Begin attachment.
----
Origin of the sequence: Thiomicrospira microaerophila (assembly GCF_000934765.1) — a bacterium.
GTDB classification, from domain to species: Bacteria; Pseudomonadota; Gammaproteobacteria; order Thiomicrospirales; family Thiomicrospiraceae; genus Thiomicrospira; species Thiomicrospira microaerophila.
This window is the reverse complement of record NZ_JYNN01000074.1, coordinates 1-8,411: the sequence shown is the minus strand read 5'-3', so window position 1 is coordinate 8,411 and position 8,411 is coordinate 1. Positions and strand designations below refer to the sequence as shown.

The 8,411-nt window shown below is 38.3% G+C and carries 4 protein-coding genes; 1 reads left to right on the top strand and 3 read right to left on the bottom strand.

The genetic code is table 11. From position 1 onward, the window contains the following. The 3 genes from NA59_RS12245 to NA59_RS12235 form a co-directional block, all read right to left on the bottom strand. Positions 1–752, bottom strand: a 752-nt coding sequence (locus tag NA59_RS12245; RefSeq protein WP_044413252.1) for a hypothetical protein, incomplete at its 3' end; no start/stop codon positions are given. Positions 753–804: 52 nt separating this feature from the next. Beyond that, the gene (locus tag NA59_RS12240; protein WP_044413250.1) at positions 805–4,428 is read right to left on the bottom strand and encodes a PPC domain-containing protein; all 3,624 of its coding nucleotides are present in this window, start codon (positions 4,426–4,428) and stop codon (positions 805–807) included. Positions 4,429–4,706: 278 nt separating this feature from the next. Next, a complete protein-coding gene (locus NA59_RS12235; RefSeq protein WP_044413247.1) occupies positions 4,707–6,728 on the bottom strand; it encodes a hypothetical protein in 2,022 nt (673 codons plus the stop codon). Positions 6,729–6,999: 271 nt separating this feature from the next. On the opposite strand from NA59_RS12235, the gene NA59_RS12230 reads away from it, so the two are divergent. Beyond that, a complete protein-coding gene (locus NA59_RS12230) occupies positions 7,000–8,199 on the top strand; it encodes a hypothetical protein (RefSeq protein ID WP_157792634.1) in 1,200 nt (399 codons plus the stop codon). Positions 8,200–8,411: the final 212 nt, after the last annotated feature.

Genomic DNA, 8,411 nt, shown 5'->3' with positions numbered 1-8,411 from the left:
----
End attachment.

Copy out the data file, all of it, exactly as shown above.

Origin of the sequence: Thiomicrospira microaerophila (assembly GCF_000934765.1) — a bacterium.
GTDB classification, from domain to species: Bacteria; Pseudomonadota; Gammaproteobacteria; order Thiomicrospirales; family Thiomicrospiraceae; genus Thiomicrospira; species Thiomicrospira microaerophila.
This window is the reverse complement of record NZ_JYNN01000074.1, coordinates 1-8,411: the sequence shown is the minus strand read 5'-3', so window position 1 is coordinate 8,411 and position 8,411 is coordinate 1. Positions and strand designations below refer to the sequence as shown.

The 8,411-nt window shown below is 38.3% G+C and carries 4 protein-coding genes; 1 reads left to right on the top strand and 3 read right to left on the bottom strand.

The genetic code is table 11. From position 1 onward, the window contains the following. The 3 genes from NA59_RS12245 to NA59_RS12235 form a co-directional block, all read right to left on the bottom strand. Positions 1–752, bottom strand: a 752-nt coding sequence (locus tag NA59_RS12245; RefSeq protein WP_044413252.1) for a hypothetical protein, incomplete at its 3' end; no start/stop codon positions are given. Positions 753–804: 52 nt separating this feature from the next. Beyond that, the gene (locus tag NA59_RS12240; protein WP_044413250.1) at positions 805–4,428 is read right to left on the bottom strand and encodes a PPC domain-containing protein; all 3,624 of its coding nucleotides are present in this window, start codon (positions 4,426–4,428) and stop codon (positions 805–807) included. Positions 4,429–4,706: 278 nt separating this feature from the next. Next, a complete protein-coding gene (locus NA59_RS12235; RefSeq protein WP_044413247.1) occupies positions 4,707–6,728 on the bottom strand; it encodes a hypothetical protein in 2,022 nt (673 codons plus the stop codon). Positions 6,729–6,999: 271 nt separating this feature from the next. On the opposite strand from NA59_RS12235, the gene NA59_RS12230 reads away from it, so the two are divergent. Beyond that, a complete protein-coding gene (locus NA59_RS12230) occupies positions 7,000–8,199 on the top strand; it encodes a hypothetical protein (RefSeq protein ID WP_157792634.1) in 1,200 nt (399 codons plus the stop codon). Positions 8,200–8,411: the final 212 nt, after the last annotated feature.

Genomic DNA, 8,411 nt, shown 5'->3' with positions numbered 1-8,411 from the left: